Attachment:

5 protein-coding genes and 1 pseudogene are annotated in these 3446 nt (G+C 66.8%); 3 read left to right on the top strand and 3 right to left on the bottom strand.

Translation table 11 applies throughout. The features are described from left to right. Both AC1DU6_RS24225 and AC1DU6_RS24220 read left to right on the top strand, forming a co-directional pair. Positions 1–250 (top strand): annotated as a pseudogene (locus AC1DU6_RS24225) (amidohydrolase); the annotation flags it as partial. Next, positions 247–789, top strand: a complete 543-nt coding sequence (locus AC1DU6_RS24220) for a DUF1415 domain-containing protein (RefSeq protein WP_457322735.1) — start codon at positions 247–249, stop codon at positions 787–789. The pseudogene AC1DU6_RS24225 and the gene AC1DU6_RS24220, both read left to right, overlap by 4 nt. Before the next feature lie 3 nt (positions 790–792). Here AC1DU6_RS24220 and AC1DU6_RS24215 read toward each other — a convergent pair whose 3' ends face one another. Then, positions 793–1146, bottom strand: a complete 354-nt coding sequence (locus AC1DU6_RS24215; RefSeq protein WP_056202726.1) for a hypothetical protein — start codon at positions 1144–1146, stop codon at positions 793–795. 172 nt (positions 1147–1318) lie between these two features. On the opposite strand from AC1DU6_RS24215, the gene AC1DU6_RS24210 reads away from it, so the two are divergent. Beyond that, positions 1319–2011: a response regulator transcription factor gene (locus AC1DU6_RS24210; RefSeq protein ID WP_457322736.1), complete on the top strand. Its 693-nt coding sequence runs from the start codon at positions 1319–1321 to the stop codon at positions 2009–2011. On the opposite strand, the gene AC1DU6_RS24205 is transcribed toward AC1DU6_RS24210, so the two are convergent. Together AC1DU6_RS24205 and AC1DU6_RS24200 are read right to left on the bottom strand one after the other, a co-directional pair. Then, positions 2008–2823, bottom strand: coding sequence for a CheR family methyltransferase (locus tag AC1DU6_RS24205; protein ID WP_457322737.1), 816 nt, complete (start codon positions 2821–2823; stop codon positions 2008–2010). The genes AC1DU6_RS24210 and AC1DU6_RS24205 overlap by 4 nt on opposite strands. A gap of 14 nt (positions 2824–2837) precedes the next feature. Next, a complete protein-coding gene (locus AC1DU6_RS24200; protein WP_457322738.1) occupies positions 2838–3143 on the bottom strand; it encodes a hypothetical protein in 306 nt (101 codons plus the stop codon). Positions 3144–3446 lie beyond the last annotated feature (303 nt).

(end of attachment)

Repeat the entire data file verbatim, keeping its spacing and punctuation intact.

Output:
5 protein-coding genes and 1 pseudogene are annotated in these 3446 nt (G+C 66.8%); 3 read left to right on the top strand and 3 right to left on the bottom strand.

Translation table 11 applies throughout. The features are described from left to right. Both AC1DU6_RS24225 and AC1DU6_RS24220 read left to right on the top strand, forming a co-directional pair. Positions 1–250 (top strand): annotated as a pseudogene (locus AC1DU6_RS24225) (amidohydrolase); the annotation flags it as partial. Next, positions 247–789, top strand: a complete 543-nt coding sequence (locus AC1DU6_RS24220) for a DUF1415 domain-containing protein (RefSeq protein WP_457322735.1) — start codon at positions 247–249, stop codon at positions 787–789. The pseudogene AC1DU6_RS24225 and the gene AC1DU6_RS24220, both read left to right, overlap by 4 nt. Before the next feature lie 3 nt (positions 790–792). Here AC1DU6_RS24220 and AC1DU6_RS24215 read toward each other — a convergent pair whose 3' ends face one another. Then, positions 793–1146, bottom strand: a complete 354-nt coding sequence (locus AC1DU6_RS24215; RefSeq protein WP_056202726.1) for a hypothetical protein — start codon at positions 1144–1146, stop codon at positions 793–795. 172 nt (positions 1147–1318) lie between these two features. On the opposite strand from AC1DU6_RS24215, the gene AC1DU6_RS24210 reads away from it, so the two are divergent. Beyond that, positions 1319–2011: a response regulator transcription factor gene (locus AC1DU6_RS24210; RefSeq protein ID WP_457322736.1), complete on the top strand. Its 693-nt coding sequence runs from the start codon at positions 1319–1321 to the stop codon at positions 2009–2011. On the opposite strand, the gene AC1DU6_RS24205 is transcribed toward AC1DU6_RS24210, so the two are convergent. Together AC1DU6_RS24205 and AC1DU6_RS24200 are read right to left on the bottom strand one after the other, a co-directional pair. Then, positions 2008–2823, bottom strand: coding sequence for a CheR family methyltransferase (locus tag AC1DU6_RS24205; protein ID WP_457322737.1), 816 nt, complete (start codon positions 2821–2823; stop codon positions 2008–2010). The genes AC1DU6_RS24210 and AC1DU6_RS24205 overlap by 4 nt on opposite strands. A gap of 14 nt (positions 2824–2837) precedes the next feature. Next, a complete protein-coding gene (locus AC1DU6_RS24200; protein WP_457322738.1) occupies positions 2838–3143 on the bottom strand; it encodes a hypothetical protein in 306 nt (101 codons plus the stop codon). Positions 3144–3446 lie beyond the last annotated feature (303 nt).